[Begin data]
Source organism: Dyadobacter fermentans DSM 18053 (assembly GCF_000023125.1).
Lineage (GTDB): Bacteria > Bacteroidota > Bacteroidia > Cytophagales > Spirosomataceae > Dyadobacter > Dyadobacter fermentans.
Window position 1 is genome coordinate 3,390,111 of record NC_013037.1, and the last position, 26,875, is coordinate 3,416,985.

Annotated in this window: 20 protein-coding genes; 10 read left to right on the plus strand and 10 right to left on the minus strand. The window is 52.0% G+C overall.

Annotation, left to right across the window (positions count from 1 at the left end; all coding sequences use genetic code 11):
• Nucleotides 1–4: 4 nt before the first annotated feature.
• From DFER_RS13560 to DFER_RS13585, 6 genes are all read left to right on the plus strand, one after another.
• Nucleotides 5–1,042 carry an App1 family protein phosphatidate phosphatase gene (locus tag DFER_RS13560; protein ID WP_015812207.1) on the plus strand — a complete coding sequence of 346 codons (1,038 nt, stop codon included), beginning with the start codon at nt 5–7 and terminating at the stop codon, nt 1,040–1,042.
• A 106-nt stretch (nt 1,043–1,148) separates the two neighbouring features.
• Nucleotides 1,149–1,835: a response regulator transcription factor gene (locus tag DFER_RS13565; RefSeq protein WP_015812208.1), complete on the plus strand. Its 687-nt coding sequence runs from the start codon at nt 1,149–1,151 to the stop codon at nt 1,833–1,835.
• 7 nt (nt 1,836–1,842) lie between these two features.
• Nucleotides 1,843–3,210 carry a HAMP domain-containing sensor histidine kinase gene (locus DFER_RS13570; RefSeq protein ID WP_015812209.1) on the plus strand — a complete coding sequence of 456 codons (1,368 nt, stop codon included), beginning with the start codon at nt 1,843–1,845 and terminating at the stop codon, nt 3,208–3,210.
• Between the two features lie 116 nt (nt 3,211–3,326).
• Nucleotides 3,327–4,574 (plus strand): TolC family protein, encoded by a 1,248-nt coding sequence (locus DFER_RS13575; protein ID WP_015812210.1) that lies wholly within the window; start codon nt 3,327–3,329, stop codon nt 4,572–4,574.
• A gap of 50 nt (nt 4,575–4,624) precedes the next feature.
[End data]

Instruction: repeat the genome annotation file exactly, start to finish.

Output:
Source organism: Dyadobacter fermentans DSM 18053 (assembly GCF_000023125.1).
Lineage (GTDB): Bacteria > Bacteroidota > Bacteroidia > Cytophagales > Spirosomataceae > Dyadobacter > Dyadobacter fermentans.
Window position 1 is genome coordinate 3,390,111 of record NC_013037.1, and the last position, 26,875, is coordinate 3,416,985.

Annotated in this window: 20 protein-coding genes; 10 read left to right on the plus strand and 10 right to left on the minus strand. The window is 52.0% G+C overall.

Annotation, left to right across the window (positions count from 1 at the left end; all coding sequences use genetic code 11):
• Nucleotides 1–4: 4 nt before the first annotated feature.
• From DFER_RS13560 to DFER_RS13585, 6 genes are all read left to right on the plus strand, one after another.
• Nucleotides 5–1,042 carry an App1 family protein phosphatidate phosphatase gene (locus tag DFER_RS13560; protein ID WP_015812207.1) on the plus strand — a complete coding sequence of 346 codons (1,038 nt, stop codon included), beginning with the start codon at nt 5–7 and terminating at the stop codon, nt 1,040–1,042.
• A 106-nt stretch (nt 1,043–1,148) separates the two neighbouring features.
• Nucleotides 1,149–1,835: a response regulator transcription factor gene (locus tag DFER_RS13565; RefSeq protein WP_015812208.1), complete on the plus strand. Its 687-nt coding sequence runs from the start codon at nt 1,149–1,151 to the stop codon at nt 1,833–1,835.
• 7 nt (nt 1,836–1,842) lie between these two features.
• Nucleotides 1,843–3,210 carry a HAMP domain-containing sensor histidine kinase gene (locus DFER_RS13570; RefSeq protein ID WP_015812209.1) on the plus strand — a complete coding sequence of 456 codons (1,368 nt, stop codon included), beginning with the start codon at nt 1,843–1,845 and terminating at the stop codon, nt 3,208–3,210.
• Between the two features lie 116 nt (nt 3,211–3,326).
• Nucleotides 3,327–4,574 (plus strand): TolC family protein, encoded by a 1,248-nt coding sequence (locus DFER_RS13575; protein ID WP_015812210.1) that lies wholly within the window; start codon nt 3,327–3,329, stop codon nt 4,572–4,574.
• A gap of 50 nt (nt 4,575–4,624) precedes the next feature.